With a late-morning surge in equity prices pushing the S&P 500 above its all-time closing high from 9/20, we wanted to see where individual stocks in the index stand relative to their own 52-week highs. The chart below shows the distance (in percentage terms) that every stock in the S&P 500 is trading from its 52-week high. Overall, the S&P 500 is now within 1% of its 52-week high. For individual stocks, though, the average distance from their respective 52-week highs is actually just over 12%. Also, in case you were wondering, the blue bar all the way to the right represents Nektar Therapeutics (NKTR) which is down 67% from its 52-week high! There may always be a bull market somewhere, but as NKTR proves, there always a bear market somewhere too.
With the S&P 500 knocking on the door to new all-time highs, we’re going to also want to see an expansion in the number of stocks hitting new highs. So in order to see which sectors pose the best chance of expanding the new high list, the table below breaks down each sector within the S&P 500 and shows how far stocks in each one are, on average, trading down from their respective 52-week highs as well as what percentage of stocks in the sector are trading within 5% of a 52-week high.
The Utilities sector tops the list with the average stock in the sector down just 4.2% from its 52-week high and 79% of stocks in the sector trading within 5% of a new high. After Utilities, just two other sectors have more than half of their components trading within 5% of a new high (Technology and Industrials). Given the sector’s relatively low volatility, it’s not too surprising that Utilities top the list. The fact that more than half of stocks in the Technology and Industrials sectors are within 5% of their 52-week highs, though, is impressive. These are two sectors to watch as the S&P 500 attempts to take out its highs.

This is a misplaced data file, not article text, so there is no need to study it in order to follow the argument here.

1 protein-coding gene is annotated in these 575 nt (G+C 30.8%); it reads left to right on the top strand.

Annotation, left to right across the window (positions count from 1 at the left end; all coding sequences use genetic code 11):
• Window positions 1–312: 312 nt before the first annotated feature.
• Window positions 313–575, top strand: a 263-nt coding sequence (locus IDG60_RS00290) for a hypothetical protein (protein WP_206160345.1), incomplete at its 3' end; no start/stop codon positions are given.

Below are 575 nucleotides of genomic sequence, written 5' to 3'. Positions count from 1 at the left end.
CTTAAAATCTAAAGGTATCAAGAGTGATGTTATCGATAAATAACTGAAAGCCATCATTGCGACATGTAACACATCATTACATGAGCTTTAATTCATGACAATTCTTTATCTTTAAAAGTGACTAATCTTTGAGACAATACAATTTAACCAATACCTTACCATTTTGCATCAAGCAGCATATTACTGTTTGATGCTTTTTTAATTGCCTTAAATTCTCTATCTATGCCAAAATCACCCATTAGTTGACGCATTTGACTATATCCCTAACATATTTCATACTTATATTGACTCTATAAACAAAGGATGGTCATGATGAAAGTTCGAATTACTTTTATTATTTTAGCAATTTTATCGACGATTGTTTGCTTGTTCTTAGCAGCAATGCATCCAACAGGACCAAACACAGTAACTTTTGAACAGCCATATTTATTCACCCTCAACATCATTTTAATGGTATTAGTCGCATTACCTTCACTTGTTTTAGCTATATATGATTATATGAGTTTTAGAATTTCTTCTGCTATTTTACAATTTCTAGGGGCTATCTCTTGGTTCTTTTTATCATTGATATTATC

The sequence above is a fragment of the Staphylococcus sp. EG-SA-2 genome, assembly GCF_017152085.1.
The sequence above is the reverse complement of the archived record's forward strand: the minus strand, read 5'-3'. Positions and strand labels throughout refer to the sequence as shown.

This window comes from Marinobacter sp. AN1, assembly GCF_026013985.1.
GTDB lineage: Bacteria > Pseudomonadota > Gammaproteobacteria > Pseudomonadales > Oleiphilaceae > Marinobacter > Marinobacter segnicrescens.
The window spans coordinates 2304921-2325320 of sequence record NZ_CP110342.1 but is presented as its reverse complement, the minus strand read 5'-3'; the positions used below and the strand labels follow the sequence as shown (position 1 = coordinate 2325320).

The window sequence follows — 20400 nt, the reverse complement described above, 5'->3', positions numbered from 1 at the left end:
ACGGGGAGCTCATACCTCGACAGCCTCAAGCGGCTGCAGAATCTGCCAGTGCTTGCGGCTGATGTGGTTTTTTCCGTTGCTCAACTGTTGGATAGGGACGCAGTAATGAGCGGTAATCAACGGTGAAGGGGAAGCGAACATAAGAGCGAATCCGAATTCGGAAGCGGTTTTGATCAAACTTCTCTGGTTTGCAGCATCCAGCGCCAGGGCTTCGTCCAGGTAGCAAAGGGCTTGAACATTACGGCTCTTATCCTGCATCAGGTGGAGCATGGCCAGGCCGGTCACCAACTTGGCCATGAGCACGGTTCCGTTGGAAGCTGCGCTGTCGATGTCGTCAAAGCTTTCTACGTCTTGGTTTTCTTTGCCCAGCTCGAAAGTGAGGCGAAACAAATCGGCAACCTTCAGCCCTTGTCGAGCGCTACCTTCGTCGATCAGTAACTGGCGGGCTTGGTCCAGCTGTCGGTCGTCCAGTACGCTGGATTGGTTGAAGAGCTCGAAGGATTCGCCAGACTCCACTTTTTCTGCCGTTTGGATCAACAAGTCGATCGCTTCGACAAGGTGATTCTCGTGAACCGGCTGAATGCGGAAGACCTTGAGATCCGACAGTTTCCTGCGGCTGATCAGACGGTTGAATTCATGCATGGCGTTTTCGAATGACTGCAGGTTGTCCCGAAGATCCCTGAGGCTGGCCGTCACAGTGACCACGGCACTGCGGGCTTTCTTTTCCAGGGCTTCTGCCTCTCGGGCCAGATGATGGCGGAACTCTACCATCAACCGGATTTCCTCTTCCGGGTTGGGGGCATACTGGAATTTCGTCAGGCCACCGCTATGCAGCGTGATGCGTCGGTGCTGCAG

At the other end of the table, Energy is still trying to recover from its weakness last year as the average stock in the sector is still down over 20% from its 52-week high and barely 10% of stocks in the sector are within 5% of a new high. Because of its relatively low weight in the S&P 500, Energy hasn’t acted as much of a drag. Health Care, though, is a different story. After the recent carnage in the sector, the average Health Care stock is down nearly 18% from its 52-week high, and less than 10% of stocks in the sector are within 5% of a new high. With a weighting of over 13% in the S&P 500 and 61 stocks in the sector, it is going to be difficult to get any meaningful expansion in new highs with Health Care stuck in the infirmary. Start a two-week free trial to Bespoke Premium to unlock all that Bespoke’s research has to offer!